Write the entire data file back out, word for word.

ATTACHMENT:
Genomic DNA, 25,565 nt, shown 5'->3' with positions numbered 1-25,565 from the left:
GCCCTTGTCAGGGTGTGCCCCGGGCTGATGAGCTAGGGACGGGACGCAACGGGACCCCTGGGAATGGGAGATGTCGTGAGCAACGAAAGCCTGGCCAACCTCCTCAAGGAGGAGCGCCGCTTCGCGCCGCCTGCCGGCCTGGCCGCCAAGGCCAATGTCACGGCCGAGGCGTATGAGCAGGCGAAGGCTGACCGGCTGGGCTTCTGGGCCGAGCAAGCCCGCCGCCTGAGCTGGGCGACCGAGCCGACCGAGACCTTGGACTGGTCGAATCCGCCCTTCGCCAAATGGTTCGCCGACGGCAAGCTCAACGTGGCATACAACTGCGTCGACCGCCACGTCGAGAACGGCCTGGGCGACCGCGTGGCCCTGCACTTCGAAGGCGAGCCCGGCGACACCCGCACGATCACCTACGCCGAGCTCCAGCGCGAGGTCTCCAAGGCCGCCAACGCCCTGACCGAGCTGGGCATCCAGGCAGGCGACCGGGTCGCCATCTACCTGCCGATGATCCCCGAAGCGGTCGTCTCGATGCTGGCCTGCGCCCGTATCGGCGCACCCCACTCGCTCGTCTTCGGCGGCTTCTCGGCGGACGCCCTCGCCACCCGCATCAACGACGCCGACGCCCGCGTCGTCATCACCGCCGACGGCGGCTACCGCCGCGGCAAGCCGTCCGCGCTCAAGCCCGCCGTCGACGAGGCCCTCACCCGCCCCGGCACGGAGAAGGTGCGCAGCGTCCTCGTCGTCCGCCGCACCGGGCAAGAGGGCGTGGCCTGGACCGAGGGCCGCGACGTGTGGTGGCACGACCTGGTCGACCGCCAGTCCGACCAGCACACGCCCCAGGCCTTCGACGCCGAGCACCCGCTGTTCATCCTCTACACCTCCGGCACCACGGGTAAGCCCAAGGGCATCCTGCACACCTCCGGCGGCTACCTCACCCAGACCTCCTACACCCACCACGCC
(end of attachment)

Genomic DNA, 25,565 nt, shown 5'->3' with positions numbered 1-25,565 from the left:
GCCCTTGTCAGGGTGTGCCCCGGGCTGATGAGCTAGGGACGGGACGCAACGGGACCCCTGGGAATGGGAGATGTCGTGAGCAACGAAAGCCTGGCCAACCTCCTCAAGGAGGAGCGCCGCTTCGCGCCGCCTGCCGGCCTGGCCGCCAAGGCCAATGTCACGGCCGAGGCGTATGAGCAGGCGAAGGCTGACCGGCTGGGCTTCTGGGCCGAGCAAGCCCGCCGCCTGAGCTGGGCGACCGAGCCGACCGAGACCTTGGACTGGTCGAATCCGCCCTTCGCCAAATGGTTCGCCGACGGCAAGCTCAACGTGGCATACAACTGCGTCGACCGCCACGTCGAGAACGGCCTGGGCGACCGCGTGGCCCTGCACTTCGAAGGCGAGCCCGGCGACACCCGCACGATCACCTACGCCGAGCTCCAGCGCGAGGTCTCCAAGGCCGCCAACGCCCTGACCGAGCTGGGCATCCAGGCAGGCGACCGGGTCGCCATCTACCTGCCGATGATCCCCGAAGCGGTCGTCTCGATGCTGGCCTGCGCCCGTATCGGCGCACCCCACTCGCTCGTCTTCGGCGGCTTCTCGGCGGACGCCCTCGCCACCCGCATCAACGACGCCGACGCCCGCGTCGTCATCACCGCCGACGGCGGCTACCGCCGCGGCAAGCCGTCCGCGCTCAAGCCCGCCGTCGACGAGGCCCTCACCCGCCCCGGCACGGAGAAGGTGCGCAGCGTCCTCGTCGTCCGCCGCACCGGGCAAGAGGGCGTGGCCTGGACCGAGGGCCGCGACGTGTGGTGGCACGACCTGGTCGACCGCCAGTCCGACCAGCACACGCCCCAGGCCTTCGACGCCGAGCACCCGCTGTTCATCCTCTACACCTCCGGCACCACGGGTAAGCCCAAGGGCATCCTGCACACCTCCGGCGGCTACCTCACCCAGACCTCCTACACCCACCACGCC